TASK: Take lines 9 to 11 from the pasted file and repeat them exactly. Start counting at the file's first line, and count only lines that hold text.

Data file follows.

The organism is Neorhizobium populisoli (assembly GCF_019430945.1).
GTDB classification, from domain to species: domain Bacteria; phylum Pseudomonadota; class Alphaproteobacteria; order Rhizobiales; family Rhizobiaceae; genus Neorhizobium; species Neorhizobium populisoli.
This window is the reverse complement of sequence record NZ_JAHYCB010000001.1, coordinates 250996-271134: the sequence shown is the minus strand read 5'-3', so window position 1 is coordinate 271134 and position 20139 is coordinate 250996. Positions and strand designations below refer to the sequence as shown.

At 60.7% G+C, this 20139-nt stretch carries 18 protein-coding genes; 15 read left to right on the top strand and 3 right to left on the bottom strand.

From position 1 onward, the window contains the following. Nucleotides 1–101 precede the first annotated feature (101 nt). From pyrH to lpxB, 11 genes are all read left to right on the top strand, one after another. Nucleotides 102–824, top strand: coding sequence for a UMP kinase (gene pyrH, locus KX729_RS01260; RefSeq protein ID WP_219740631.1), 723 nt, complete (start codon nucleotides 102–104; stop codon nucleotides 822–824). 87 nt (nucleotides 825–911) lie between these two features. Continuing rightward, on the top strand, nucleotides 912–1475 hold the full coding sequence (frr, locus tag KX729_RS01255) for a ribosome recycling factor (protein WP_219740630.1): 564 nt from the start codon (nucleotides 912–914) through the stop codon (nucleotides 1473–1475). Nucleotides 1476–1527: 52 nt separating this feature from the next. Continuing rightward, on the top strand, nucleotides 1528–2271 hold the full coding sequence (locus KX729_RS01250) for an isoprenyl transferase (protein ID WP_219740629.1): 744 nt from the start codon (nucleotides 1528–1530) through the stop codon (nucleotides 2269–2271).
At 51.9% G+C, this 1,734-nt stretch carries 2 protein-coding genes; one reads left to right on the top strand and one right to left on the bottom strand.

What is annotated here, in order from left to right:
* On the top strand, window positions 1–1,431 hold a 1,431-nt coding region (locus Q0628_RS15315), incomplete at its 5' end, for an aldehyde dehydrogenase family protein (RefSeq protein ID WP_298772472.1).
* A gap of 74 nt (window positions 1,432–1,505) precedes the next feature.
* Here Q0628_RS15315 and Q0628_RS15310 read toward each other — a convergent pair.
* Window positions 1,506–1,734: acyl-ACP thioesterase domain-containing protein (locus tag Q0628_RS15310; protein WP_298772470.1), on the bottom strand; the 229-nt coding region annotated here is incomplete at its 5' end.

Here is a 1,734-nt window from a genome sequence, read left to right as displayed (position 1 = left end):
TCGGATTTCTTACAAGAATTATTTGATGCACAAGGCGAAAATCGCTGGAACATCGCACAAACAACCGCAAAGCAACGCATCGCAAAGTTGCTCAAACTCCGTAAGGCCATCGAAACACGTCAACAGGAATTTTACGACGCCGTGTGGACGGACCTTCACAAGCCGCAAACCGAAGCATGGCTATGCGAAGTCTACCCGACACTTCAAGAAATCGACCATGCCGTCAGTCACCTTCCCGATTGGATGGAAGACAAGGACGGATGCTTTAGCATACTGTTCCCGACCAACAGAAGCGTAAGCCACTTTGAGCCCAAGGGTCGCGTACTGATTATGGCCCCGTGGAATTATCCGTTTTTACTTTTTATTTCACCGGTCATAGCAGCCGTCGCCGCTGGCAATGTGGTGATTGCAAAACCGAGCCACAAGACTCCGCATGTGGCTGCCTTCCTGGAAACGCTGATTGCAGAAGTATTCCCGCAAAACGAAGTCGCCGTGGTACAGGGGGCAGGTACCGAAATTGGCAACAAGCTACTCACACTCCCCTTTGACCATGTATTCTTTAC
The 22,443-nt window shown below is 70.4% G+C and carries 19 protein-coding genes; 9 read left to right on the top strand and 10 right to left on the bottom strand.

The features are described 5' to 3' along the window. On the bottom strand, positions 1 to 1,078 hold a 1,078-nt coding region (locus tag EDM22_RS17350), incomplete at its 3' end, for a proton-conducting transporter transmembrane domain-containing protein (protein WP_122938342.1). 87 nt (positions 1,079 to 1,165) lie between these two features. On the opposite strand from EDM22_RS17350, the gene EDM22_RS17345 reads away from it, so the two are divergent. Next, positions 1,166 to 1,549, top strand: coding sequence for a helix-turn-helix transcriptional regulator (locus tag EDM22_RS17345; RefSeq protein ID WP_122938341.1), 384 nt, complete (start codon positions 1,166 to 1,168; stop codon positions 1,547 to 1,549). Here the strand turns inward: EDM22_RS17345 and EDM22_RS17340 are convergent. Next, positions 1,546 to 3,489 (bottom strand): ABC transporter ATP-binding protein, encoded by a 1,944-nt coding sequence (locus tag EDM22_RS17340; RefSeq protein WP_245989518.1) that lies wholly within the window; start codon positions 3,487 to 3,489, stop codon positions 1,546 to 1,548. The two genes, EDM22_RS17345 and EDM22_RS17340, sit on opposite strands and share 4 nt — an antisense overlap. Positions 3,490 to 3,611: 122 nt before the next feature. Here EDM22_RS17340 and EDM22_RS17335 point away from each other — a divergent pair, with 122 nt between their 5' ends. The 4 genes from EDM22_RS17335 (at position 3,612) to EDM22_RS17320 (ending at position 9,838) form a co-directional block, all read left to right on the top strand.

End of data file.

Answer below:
* A gap of 74 nt (window positions 1,432–1,505) precedes the next feature.
* Here Q0628_RS15315 and Q0628_RS15310 read toward each other — a convergent pair.
* Window positions 1,506–1,734: acyl-ACP thioesterase domain-containing protein (locus tag Q0628_RS15310; protein WP_298772470.1), on the bottom strand; the 229-nt coding region annotated here is incomplete at its 5' end.